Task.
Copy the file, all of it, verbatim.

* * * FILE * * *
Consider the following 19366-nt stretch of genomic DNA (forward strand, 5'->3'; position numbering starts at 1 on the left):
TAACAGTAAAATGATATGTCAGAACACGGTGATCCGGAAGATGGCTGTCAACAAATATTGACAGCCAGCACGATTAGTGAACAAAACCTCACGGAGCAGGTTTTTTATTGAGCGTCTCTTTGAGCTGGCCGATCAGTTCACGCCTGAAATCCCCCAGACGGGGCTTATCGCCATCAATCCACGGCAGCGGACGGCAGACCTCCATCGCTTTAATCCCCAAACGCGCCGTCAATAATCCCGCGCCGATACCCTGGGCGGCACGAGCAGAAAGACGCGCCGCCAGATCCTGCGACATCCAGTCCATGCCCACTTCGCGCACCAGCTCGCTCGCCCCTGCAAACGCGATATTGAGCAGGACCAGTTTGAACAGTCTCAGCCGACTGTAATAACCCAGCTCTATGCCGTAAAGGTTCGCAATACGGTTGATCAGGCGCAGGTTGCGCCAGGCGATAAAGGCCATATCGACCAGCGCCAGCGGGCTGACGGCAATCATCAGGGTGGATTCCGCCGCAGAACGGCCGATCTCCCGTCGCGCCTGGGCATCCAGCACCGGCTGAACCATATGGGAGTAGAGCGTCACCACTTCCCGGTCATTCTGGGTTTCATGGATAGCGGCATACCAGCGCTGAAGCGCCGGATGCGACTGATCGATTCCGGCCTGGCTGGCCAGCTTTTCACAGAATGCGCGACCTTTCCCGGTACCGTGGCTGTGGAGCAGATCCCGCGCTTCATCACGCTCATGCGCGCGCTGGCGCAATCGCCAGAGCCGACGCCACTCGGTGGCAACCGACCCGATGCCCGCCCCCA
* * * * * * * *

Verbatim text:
Consider the following 19366-nt stretch of genomic DNA (forward strand, 5'->3'; position numbering starts at 1 on the left):
TAACAGTAAAATGATATGTCAGAACACGGTGATCCGGAAGATGGCTGTCAACAAATATTGACAGCCAGCACGATTAGTGAACAAAACCTCACGGAGCAGGTTTTTTATTGAGCGTCTCTTTGAGCTGGCCGATCAGTTCACGCCTGAAATCCCCCAGACGGGGCTTATCGCCATCAATCCACGGCAGCGGACGGCAGACCTCCATCGCTTTAATCCCCAAACGCGCCGTCAATAATCCCGCGCCGATACCCTGGGCGGCACGAGCAGAAAGACGCGCCGCCAGATCCTGCGACATCCAGTCCATGCCCACTTCGCGCACCAGCTCGCTCGCCCCTGCAAACGCGATATTGAGCAGGACCAGTTTGAACAGTCTCAGCCGACTGTAATAACCCAGCTCTATGCCGTAAAGGTTCGCAATACGGTTGATCAGGCGCAGGTTGCGCCAGGCGATAAAGGCCATATCGACCAGCGCCAGCGGGCTGACGGCAATCATCAGGGTGGATTCCGCCGCAGAACGGCCGATCTCCCGTCGCGCCTGGGCATCCAGCACCGGCTGAACCATATGGGAGTAGAGCGTCACCACTTCCCGGTCATTCTGGGTTTCATGGATAGCGGCATACCAGCGCTGAAGCGCCGGATGCGACTGATCGATTCCGGCCTGGCTGGCCAGCTTTTCACAGAATGCGCGACCTTTCCCGGTACCGTGGCTGTGGAGCAGATCCCGCGCTTCATCACGCTCATGCGCGCGCTGGCGCAATCGCCAGAGCCGACGCCACTCGGTGGCAACCGACCCGATGCCCGCCCCCA